cover image Korean American: Food That Tastes Like Home

Korean American: Food That Tastes Like Home

Eric Kim. Clarkson Potter, $32.50 (288p) ISBN 978-0-593-23349-8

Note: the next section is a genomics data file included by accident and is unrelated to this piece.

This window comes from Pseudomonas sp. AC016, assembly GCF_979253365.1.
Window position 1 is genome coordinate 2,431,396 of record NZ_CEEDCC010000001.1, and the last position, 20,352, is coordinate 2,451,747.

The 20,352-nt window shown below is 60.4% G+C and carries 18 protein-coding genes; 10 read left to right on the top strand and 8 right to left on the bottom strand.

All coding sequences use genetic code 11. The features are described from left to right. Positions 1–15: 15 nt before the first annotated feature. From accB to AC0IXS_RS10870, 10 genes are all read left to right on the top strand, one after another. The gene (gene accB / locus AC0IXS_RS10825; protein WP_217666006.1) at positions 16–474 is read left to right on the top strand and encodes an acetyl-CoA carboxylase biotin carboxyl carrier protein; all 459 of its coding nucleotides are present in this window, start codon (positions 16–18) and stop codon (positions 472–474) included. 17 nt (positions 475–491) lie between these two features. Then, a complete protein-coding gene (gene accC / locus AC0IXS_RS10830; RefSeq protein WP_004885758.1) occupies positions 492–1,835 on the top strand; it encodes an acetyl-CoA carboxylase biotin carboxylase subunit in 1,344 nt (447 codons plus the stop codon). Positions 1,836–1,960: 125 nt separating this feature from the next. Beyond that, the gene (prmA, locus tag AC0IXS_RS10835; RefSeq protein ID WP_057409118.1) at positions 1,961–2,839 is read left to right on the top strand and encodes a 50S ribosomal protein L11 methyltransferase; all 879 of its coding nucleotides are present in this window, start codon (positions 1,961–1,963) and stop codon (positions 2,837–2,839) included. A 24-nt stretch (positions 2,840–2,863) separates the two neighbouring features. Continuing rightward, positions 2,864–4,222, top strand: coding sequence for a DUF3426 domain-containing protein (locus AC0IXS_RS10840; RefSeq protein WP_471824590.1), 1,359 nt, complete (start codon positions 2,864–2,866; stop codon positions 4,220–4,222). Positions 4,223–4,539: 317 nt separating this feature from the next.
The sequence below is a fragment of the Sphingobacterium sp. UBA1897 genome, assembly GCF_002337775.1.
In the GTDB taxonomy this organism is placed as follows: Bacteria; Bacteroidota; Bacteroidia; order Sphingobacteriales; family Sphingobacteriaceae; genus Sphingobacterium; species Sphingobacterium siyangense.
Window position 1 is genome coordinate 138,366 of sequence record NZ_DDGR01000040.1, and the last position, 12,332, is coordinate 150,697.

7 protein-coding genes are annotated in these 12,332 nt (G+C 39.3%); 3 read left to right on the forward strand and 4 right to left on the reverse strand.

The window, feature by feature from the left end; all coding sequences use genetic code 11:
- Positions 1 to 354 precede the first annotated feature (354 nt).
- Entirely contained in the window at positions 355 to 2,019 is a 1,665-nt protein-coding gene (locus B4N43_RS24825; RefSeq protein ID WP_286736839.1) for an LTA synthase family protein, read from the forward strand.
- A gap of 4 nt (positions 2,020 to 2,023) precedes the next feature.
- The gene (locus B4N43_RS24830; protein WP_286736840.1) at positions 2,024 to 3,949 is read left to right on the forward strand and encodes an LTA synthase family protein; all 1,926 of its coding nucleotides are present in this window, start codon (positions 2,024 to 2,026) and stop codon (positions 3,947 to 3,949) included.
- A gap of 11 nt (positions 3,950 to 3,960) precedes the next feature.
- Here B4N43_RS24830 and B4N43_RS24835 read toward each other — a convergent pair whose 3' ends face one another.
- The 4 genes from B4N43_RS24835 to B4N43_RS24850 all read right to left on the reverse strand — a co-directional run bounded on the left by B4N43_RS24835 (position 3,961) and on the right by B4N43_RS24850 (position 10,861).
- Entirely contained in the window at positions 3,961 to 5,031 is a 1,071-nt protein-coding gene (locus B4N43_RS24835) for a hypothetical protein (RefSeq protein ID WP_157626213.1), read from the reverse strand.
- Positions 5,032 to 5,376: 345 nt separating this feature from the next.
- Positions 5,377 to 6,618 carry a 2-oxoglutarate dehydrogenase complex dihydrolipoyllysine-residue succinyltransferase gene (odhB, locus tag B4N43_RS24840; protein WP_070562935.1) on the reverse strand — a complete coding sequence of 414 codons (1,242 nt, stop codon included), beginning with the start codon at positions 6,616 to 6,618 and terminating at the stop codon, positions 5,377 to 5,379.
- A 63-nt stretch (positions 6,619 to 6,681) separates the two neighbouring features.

Drawing heavily from his Atlanta family’s culinary heritage, New York Times food writer Kim maps out the intersection of Korean and American fare in this bold and delicious debut. The two cuisines merge in dishes like cheeseburger kimbap—invented by Kim when he was 13—and his Aunt Georgia’s soy sauce fried chicken with jalapenos. Spam, widely adored in Korea, is the star of such sweet offerings as maple-candied Spam, as well as tangy dishes, including a Spam, kimchi, and cabbage stir-fry. Described as “the bedrock of Korean cuisine,” kimchi gets its due in a chapter that boasts a classic version perfected by Kim’s mother, as well as variations including naengmyeon kimchi made with Korean radish and “large red apple.” Meanwhile, rice forms the foundation for scrumptious and filling bowls such as jjajangbap with cabbage and peas mixed with fermented black bean sauce. While there’s no shortage of meat and fish recipes on offer, vegetables—especially those grown in Kim’s mother’s garden—reign, serving as the inspiration for a chapter of diverse delights, including gochujang-glazed zucchini with fried scallions. Elsewhere, a sprawling Thanksgiving menu (“the ultimate Korean American feast”) substitutes yangnyeom roast chicken for turkey and employs Korean sweet potatoes in a honey-buttered goguma casserole. Old traditions lead to delicious new flavor combinations in this heartfelt collection. (Mar.)